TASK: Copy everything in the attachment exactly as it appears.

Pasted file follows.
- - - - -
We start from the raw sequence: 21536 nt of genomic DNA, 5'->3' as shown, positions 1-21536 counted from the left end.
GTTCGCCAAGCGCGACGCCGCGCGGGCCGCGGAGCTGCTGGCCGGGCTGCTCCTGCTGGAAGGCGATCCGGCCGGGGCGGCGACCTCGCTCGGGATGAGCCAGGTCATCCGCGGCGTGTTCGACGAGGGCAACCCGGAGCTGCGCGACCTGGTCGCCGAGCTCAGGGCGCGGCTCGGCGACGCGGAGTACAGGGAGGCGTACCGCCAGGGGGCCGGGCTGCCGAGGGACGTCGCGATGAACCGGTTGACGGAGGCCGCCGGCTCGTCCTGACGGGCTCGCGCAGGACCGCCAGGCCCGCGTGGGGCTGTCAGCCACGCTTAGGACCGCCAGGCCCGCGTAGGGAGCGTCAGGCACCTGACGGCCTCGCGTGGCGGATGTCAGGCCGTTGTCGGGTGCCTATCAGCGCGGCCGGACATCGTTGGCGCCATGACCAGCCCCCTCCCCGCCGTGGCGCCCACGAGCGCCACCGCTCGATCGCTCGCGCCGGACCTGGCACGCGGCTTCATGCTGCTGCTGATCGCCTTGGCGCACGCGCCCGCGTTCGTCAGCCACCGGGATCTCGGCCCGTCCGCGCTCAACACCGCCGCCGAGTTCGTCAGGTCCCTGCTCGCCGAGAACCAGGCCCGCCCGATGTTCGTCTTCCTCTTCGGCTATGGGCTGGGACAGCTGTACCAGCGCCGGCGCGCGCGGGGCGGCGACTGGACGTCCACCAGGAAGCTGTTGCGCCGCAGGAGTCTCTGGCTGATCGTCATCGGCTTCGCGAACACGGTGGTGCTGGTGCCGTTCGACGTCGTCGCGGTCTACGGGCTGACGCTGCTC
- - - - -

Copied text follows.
We start from the raw sequence: 21536 nt of genomic DNA, 5'->3' as shown, positions 1-21536 counted from the left end.
GTTCGCCAAGCGCGACGCCGCGCGGGCCGCGGAGCTGCTGGCCGGGCTGCTCCTGCTGGAAGGCGATCCGGCCGGGGCGGCGACCTCGCTCGGGATGAGCCAGGTCATCCGCGGCGTGTTCGACGAGGGCAACCCGGAGCTGCGCGACCTGGTCGCCGAGCTCAGGGCGCGGCTCGGCGACGCGGAGTACAGGGAGGCGTACCGCCAGGGGGCCGGGCTGCCGAGGGACGTCGCGATGAACCGGTTGACGGAGGCCGCCGGCTCGTCCTGACGGGCTCGCGCAGGACCGCCAGGCCCGCGTGGGGCTGTCAGCCACGCTTAGGACCGCCAGGCCCGCGTAGGGAGCGTCAGGCACCTGACGGCCTCGCGTGGCGGATGTCAGGCCGTTGTCGGGTGCCTATCAGCGCGGCCGGACATCGTTGGCGCCATGACCAGCCCCCTCCCCGCCGTGGCGCCCACGAGCGCCACCGCTCGATCGCTCGCGCCGGACCTGGCACGCGGCTTCATGCTGCTGCTGATCGCCTTGGCGCACGCGCCCGCGTTCGTCAGCCACCGGGATCTCGGCCCGTCCGCGCTCAACACCGCCGCCGAGTTCGTCAGGTCCCTGCTCGCCGAGAACCAGGCCCGCCCGATGTTCGTCTTCCTCTTCGGCTATGGGCTGGGACAGCTGTACCAGCGCCGGCGCGCGCGGGGCGGCGACTGGACGTCCACCAGGAAGCTGTTGCGCCGCAGGAGTCTCTGGCTGATCGTCATCGGCTTCGCGAACACGGTGGTGCTGGTGCCGTTCGACGTCGTCGCGGTCTACGGGCTGACGCTGCTC